Another McConnell book! Another excellent book. When a software engineer’s career moves into or towards leadership roles, this book is highly recommended. This was another McConnell book that I kept close at hand and referred to many times when planning large embedded software projects. My boss bought a copy. And then my boss bought a copy for his boss. Covering topics such as lifecycle planning, software schedule estimation, customer-oriented practices, teamwork, high-performance teams, project recovery options, and much more, this book will expose software engineers to many software project planning and management topics, creating better leaders and project planners. In particular I loved reading the “Classic Mistakes” and “Case Studies” through-out the book.
Grenning’s book is the newest in my list, yet I already know that Grenning’s guidance will serve my embedded software engineering efforts for years to come. If not yet familiar with Test Driven Development (TDD), grab a copy of Grenning’s book and hit google and learn more. Having now used this approach on two projects, I now find it awkward to work on a software project not using a TDD methodology. It was Grenning’s book that first inspired me to lead a firmware project using TDD. Try it, and feel the courage! As Grenning has noted: “You can run a project with TDD or DLP(Debug Later Programming)”. My recommendation is TDD!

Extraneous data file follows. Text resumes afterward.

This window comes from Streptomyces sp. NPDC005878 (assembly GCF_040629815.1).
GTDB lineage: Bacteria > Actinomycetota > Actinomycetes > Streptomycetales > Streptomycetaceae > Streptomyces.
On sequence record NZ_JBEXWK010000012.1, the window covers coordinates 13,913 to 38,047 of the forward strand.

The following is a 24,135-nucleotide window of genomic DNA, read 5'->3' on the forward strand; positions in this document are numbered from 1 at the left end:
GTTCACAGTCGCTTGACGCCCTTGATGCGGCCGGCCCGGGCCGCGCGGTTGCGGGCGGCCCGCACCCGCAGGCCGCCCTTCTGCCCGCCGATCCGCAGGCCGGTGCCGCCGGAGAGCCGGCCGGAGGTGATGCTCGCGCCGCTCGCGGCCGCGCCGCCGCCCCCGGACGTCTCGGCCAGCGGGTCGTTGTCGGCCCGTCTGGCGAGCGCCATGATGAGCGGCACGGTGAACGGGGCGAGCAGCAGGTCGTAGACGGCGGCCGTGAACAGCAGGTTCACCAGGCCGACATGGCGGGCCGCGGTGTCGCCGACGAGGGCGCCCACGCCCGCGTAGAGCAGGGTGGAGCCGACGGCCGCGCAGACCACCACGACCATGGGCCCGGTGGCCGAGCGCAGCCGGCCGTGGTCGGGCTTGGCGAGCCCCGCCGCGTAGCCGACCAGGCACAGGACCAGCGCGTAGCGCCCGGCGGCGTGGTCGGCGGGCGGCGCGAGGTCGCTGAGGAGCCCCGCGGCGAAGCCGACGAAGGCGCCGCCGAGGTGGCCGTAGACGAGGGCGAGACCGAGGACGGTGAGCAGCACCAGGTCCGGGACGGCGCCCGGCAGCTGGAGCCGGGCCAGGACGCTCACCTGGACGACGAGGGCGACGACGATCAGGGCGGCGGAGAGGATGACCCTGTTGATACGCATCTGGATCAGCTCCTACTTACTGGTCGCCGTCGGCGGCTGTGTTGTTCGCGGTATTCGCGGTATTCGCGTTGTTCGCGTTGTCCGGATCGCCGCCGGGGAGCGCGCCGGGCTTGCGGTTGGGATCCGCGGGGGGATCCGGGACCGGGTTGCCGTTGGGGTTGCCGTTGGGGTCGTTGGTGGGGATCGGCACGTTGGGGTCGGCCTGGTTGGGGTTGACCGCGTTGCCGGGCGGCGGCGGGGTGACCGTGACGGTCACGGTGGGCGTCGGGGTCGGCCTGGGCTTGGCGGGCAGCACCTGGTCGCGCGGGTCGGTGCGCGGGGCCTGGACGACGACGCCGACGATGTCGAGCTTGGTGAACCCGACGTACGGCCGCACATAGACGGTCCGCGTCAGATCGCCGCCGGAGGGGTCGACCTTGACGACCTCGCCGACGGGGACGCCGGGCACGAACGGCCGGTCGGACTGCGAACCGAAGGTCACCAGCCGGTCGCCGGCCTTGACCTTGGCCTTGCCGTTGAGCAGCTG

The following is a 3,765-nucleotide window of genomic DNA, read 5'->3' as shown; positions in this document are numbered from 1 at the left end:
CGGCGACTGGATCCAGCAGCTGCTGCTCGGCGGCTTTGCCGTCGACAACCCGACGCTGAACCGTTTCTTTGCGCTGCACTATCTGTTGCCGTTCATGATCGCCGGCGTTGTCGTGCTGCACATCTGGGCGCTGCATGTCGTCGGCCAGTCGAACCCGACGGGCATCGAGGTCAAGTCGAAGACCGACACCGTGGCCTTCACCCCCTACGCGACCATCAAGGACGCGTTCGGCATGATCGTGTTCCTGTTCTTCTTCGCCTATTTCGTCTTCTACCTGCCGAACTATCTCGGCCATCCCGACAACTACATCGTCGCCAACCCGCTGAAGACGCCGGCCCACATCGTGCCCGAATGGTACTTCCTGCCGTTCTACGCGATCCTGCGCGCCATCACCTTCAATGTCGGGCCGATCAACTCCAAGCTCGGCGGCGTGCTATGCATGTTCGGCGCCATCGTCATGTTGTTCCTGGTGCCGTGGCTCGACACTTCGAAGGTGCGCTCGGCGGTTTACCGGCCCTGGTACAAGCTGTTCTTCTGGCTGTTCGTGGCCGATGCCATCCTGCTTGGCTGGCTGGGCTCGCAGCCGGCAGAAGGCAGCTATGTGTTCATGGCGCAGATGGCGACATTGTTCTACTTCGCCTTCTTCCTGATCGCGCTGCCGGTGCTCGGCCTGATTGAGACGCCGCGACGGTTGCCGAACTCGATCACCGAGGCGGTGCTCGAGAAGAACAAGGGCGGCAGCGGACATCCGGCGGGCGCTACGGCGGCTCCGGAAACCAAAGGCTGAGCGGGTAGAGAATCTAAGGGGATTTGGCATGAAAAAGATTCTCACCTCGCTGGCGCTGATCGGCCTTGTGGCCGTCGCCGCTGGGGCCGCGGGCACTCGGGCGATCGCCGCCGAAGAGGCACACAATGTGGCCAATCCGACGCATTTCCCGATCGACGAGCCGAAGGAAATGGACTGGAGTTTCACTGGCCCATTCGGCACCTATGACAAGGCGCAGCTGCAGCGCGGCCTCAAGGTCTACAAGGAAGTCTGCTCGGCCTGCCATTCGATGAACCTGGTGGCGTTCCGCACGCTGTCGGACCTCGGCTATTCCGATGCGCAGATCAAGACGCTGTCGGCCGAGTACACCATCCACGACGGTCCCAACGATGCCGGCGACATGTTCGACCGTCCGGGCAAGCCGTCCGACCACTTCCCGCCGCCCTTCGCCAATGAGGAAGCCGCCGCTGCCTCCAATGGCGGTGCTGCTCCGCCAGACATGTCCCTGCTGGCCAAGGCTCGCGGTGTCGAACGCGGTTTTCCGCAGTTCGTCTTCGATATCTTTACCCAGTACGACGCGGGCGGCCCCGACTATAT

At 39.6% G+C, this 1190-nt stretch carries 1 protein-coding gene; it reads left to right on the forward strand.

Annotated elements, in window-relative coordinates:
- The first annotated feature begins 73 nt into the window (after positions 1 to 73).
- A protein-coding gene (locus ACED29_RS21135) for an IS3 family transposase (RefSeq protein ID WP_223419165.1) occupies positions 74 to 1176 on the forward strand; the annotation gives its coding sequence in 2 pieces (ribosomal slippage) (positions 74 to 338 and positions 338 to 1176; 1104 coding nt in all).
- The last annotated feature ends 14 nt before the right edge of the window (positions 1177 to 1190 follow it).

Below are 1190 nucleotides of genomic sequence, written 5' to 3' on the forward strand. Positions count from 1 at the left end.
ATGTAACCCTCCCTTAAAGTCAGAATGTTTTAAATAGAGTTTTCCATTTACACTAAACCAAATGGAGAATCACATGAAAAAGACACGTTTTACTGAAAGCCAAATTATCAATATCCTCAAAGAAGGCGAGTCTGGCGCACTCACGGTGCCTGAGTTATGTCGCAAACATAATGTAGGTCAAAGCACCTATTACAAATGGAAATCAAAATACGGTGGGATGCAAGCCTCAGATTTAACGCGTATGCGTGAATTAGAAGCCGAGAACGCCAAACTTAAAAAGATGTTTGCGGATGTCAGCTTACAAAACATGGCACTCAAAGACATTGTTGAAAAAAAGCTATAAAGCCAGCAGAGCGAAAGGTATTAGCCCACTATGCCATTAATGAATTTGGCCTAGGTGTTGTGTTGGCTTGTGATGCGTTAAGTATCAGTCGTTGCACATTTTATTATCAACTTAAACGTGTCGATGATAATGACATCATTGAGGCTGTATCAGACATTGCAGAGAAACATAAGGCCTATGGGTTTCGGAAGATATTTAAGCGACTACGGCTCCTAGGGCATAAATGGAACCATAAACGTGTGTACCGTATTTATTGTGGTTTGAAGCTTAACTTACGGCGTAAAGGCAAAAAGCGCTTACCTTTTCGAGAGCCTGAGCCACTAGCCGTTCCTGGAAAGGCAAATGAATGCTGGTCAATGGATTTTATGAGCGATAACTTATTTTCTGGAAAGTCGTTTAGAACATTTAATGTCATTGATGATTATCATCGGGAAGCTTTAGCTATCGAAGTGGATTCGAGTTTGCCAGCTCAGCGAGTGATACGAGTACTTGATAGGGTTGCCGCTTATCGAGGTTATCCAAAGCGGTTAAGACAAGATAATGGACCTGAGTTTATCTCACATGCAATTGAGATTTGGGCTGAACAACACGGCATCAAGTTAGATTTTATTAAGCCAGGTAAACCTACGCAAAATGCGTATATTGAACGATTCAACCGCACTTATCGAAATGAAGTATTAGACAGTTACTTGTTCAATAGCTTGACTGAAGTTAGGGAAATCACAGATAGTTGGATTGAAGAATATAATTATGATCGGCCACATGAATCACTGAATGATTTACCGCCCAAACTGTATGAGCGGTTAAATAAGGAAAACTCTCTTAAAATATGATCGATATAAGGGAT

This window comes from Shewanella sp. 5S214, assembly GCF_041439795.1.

Ok, I’m cheating. This isn’t a book, this is a person. Although Ganssle has authored various books, in this case I am simply pointing out Ganssle’s influence on my career through his many articles in the now defunct Embedded Systems Programming magazine. Thankfully, Ganssle maintains an archive on his website. Recommended reading!
Ok, I would love to say more about various C++ authors, the importance of C++11 and beyond, project management authors, and other embedded topics, but this is enough for today. Let’s open up for comments and hear from other readers on which books they recommend to the ‘tenderfoots’ in our audience.
From Twitter user Hassin Ayaz (https://twitter.com/ayz3mbedded) I received the following comment:
"What about "making embedded sytems by elicia white" @logicalelegance .. i found the 3 diagram approach to start firmware design very helpful"